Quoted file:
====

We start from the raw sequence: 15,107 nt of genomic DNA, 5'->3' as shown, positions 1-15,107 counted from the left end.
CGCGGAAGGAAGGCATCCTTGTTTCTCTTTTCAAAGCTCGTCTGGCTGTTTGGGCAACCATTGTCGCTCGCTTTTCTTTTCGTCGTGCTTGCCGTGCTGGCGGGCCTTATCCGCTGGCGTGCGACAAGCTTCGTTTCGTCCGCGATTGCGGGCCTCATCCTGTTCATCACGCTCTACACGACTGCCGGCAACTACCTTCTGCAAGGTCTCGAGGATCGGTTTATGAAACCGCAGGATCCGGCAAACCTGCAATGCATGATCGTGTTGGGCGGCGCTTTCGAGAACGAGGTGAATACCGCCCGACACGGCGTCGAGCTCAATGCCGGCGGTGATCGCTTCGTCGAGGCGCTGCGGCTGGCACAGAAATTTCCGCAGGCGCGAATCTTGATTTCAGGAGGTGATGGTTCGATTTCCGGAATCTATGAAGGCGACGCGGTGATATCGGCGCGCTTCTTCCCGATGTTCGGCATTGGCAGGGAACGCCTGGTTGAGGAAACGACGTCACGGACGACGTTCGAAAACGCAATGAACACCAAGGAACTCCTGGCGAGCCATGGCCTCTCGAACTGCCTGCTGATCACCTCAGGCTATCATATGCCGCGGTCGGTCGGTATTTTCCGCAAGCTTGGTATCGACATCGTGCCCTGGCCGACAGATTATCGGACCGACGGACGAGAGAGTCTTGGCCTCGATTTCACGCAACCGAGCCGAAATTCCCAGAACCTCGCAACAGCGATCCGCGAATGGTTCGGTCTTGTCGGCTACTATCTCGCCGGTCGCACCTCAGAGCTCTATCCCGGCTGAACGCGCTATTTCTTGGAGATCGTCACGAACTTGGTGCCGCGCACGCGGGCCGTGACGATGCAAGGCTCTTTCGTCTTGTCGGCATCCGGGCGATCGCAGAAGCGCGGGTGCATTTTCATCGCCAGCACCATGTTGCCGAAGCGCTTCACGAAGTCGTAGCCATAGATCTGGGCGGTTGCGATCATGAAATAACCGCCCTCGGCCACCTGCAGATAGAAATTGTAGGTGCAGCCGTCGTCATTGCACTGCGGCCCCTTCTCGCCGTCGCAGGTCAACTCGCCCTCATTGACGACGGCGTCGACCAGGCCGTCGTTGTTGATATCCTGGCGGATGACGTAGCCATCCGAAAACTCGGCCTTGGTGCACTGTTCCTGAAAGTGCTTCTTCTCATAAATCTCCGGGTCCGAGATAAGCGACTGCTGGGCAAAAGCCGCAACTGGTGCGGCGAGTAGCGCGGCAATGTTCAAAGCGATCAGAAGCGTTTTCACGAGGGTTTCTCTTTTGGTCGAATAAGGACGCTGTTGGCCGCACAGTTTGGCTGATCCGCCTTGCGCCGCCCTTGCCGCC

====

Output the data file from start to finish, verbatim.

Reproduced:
We start from the raw sequence: 15,107 nt of genomic DNA, 5'->3' as shown, positions 1-15,107 counted from the left end.
CGCGGAAGGAAGGCATCCTTGTTTCTCTTTTCAAAGCTCGTCTGGCTGTTTGGGCAACCATTGTCGCTCGCTTTTCTTTTCGTCGTGCTTGCCGTGCTGGCGGGCCTTATCCGCTGGCGTGCGACAAGCTTCGTTTCGTCCGCGATTGCGGGCCTCATCCTGTTCATCACGCTCTACACGACTGCCGGCAACTACCTTCTGCAAGGTCTCGAGGATCGGTTTATGAAACCGCAGGATCCGGCAAACCTGCAATGCATGATCGTGTTGGGCGGCGCTTTCGAGAACGAGGTGAATACCGCCCGACACGGCGTCGAGCTCAATGCCGGCGGTGATCGCTTCGTCGAGGCGCTGCGGCTGGCACAGAAATTTCCGCAGGCGCGAATCTTGATTTCAGGAGGTGATGGTTCGATTTCCGGAATCTATGAAGGCGACGCGGTGATATCGGCGCGCTTCTTCCCGATGTTCGGCATTGGCAGGGAACGCCTGGTTGAGGAAACGACGTCACGGACGACGTTCGAAAACGCAATGAACACCAAGGAACTCCTGGCGAGCCATGGCCTCTCGAACTGCCTGCTGATCACCTCAGGCTATCATATGCCGCGGTCGGTCGGTATTTTCCGCAAGCTTGGTATCGACATCGTGCCCTGGCCGACAGATTATCGGACCGACGGACGAGAGAGTCTTGGCCTCGATTTCACGCAACCGAGCCGAAATTCCCAGAACCTCGCAACAGCGATCCGCGAATGGTTCGGTCTTGTCGGCTACTATCTCGCCGGTCGCACCTCAGAGCTCTATCCCGGCTGAACGCGCTATTTCTTGGAGATCGTCACGAACTTGGTGCCGCGCACGCGGGCCGTGACGATGCAAGGCTCTTTCGTCTTGTCGGCATCCGGGCGATCGCAGAAGCGCGGGTGCATTTTCATCGCCAGCACCATGTTGCCGAAGCGCTTCACGAAGTCGTAGCCATAGATCTGGGCGGTTGCGATCATGAAATAACCGCCCTCGGCCACCTGCAGATAGAAATTGTAGGTGCAGCCGTCGTCATTGCACTGCGGCCCCTTCTCGCCGTCGCAGGTCAACTCGCCCTCATTGACGACGGCGTCGACCAGGCCGTCGTTGTTGATATCCTGGCGGATGACGTAGCCATCCGAAAACTCGGCCTTGGTGCACTGTTCCTGAAAGTGCTTCTTCTCATAAATCTCCGGGTCCGAGATAAGCGACTGCTGGGCAAAAGCCGCAACTGGTGCGGCGAGTAGCGCGGCAATGTTCAAAGCGATCAGAAGCGTTTTCACGAGGGTTTCTCTTTTGGTCGAATAAGGACGCTGTTGGCCGCACAGTTTGGCTGATCCGCCTTGCGCCGCCCTTGCCGCC